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Chapter 5
When Newman related to Mrs. Tristram his fruitless visit to Madame de Cintre,
she urged him not to be discouraged, but to carry out his plan of "seeing Europe"
during the summer, and return to Paris in the autumn and settle down
comfortably for the winter. "Madame de Cintre will keep," she said; "she is not a
woman who will marry from one day to another." Newman made no distinct
affirmation that he would come back to Paris; he even talked about Rome and
the Nile, and abstained from professing any especial interest in Madame de
Cintre's continued widowhood. This circumstance was at variance with his
habitual frankness, and may perhaps be regarded as characteristic of the
incipient stage of that passion which is more particularly known as the mysterious
one. The truth is that the expression of a pair of eyes that were at once brilliant
and mild had become very familiar to his memory, and he would not easily have
resigned himself to the prospect of never looking into them again. He
communicated to Mrs. Tristram a number of other facts, of greater or less
importance, as you choose; but on this particular point he kept his own counsel.
He took a kindly leave of M. Nioche, having assured him that, so far as he was
concerned, the blue-cloaked Madonna herself might have been present at his
interview with Mademoiselle Noemie; and left the old man nursing his breast-
pocket, in an ecstasy which the acutest misfortune might have been defied to
dissipate. Newman then started on his travels, with all his usual appearance of
slow-strolling leisure, and all his essential directness and intensity of aim. No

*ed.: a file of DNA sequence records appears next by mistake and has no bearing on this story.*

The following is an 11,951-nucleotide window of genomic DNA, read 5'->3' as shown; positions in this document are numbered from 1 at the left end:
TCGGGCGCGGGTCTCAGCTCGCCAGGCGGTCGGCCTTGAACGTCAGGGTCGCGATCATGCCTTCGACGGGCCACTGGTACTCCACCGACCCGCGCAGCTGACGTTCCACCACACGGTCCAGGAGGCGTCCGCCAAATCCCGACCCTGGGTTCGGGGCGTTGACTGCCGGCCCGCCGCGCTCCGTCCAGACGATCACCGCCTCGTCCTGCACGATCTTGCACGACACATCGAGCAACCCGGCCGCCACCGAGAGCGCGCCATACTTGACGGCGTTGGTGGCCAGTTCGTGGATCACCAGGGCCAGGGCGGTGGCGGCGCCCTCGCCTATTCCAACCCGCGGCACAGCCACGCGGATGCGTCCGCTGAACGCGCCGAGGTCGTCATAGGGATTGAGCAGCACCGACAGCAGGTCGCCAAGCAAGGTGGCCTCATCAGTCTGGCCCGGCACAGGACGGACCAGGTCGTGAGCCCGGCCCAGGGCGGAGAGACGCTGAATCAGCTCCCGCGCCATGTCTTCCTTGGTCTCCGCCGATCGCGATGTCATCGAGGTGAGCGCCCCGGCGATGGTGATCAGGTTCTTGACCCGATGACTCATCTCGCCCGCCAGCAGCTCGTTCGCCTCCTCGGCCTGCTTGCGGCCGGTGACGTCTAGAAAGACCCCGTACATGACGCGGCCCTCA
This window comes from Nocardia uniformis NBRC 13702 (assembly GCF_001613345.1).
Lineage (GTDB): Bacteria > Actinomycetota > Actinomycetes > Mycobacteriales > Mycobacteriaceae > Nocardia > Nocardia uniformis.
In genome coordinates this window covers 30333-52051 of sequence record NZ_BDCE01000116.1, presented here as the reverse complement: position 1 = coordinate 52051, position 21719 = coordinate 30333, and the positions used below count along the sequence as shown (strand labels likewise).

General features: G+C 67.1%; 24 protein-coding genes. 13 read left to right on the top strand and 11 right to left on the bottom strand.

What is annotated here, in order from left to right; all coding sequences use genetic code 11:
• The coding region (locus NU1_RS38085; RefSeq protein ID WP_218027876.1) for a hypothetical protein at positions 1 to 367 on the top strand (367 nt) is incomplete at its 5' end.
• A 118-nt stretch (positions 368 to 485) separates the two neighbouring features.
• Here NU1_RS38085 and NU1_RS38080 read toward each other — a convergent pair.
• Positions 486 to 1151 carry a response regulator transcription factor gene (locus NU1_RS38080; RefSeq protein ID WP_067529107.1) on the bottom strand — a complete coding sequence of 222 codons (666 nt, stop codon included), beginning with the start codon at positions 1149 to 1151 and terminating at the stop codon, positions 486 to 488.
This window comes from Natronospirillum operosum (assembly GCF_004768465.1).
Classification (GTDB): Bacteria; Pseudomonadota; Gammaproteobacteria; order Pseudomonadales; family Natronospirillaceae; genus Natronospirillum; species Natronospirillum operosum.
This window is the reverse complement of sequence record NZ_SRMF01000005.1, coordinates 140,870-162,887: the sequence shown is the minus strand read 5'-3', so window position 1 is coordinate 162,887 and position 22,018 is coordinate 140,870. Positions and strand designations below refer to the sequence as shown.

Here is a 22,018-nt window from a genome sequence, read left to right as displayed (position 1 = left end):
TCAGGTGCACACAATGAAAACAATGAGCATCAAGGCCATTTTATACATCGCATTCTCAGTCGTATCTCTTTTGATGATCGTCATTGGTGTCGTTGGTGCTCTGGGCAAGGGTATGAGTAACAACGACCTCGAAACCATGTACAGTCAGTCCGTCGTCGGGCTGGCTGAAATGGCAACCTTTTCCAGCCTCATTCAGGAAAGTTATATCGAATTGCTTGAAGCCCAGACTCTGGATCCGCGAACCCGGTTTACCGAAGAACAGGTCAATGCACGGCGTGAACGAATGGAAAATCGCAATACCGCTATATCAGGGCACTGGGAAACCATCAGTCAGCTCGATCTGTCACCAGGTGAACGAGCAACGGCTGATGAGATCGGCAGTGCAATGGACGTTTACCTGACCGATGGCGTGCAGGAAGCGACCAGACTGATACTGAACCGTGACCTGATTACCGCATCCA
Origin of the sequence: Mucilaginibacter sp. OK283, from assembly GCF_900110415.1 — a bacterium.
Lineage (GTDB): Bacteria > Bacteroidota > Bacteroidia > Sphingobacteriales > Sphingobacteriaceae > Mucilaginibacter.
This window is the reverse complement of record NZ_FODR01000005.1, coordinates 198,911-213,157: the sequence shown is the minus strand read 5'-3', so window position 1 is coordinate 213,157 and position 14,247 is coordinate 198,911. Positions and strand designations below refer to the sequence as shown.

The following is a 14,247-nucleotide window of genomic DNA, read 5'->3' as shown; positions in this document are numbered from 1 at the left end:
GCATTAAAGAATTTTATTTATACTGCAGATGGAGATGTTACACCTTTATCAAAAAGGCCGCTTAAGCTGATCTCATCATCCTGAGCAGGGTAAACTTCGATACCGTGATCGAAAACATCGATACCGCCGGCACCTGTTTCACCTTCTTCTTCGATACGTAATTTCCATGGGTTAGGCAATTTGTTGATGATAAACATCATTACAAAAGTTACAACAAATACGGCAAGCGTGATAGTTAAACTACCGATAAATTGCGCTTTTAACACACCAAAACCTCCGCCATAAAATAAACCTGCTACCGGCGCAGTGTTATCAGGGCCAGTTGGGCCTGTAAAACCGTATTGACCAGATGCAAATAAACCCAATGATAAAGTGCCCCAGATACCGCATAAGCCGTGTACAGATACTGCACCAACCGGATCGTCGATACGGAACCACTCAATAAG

man seemed less in a hurry, and yet no man achieved more in brief periods. He
had certain practical instincts which served him excellently in his trade of tourist.
He found his way in foreign cities by divination, his memory was excellent when
once his attention had been at all cordially given, and he emerged from dialogues
in foreign tongues, of which he had, formally, not understood a word, in full
possession of the particular fact he had desired to ascertain. His appetite for
facts was capacious, and although many of those which he noted would have
seemed woefully dry and colorless to the ordinary sentimental traveler, a careful
inspection of the list would have shown that he had a soft spot in his imagination.
In the charming city of Brussels--his first stopping-place after leaving Paris--he
asked a great many questions about the street-cars, and took extreme
satisfaction in the reappearance of this familiar symbol of American civilization;
but he was also greatly struck with the beautiful Gothic tower of the Hotel de
Ville, and wondered whether it would not be possible to "get up" something like it
in San Francisco. He stood for half an hour in the crowded square before this
edifice, in imminent danger from carriage-wheels, listening to a toothless old
cicerone mumble in broken English the touching history of Counts Egmont and
Horn; and he wrote the names of these gentlemen--for reasons best known to
himself--on the back of an old letter.
At the outset, on his leaving Paris, his curiosity had not been intense; passive
entertainment, in the Champs Elysees and at the theatres, seemed about as
much as he need expect of himself, and although, as he had said to Tristram, he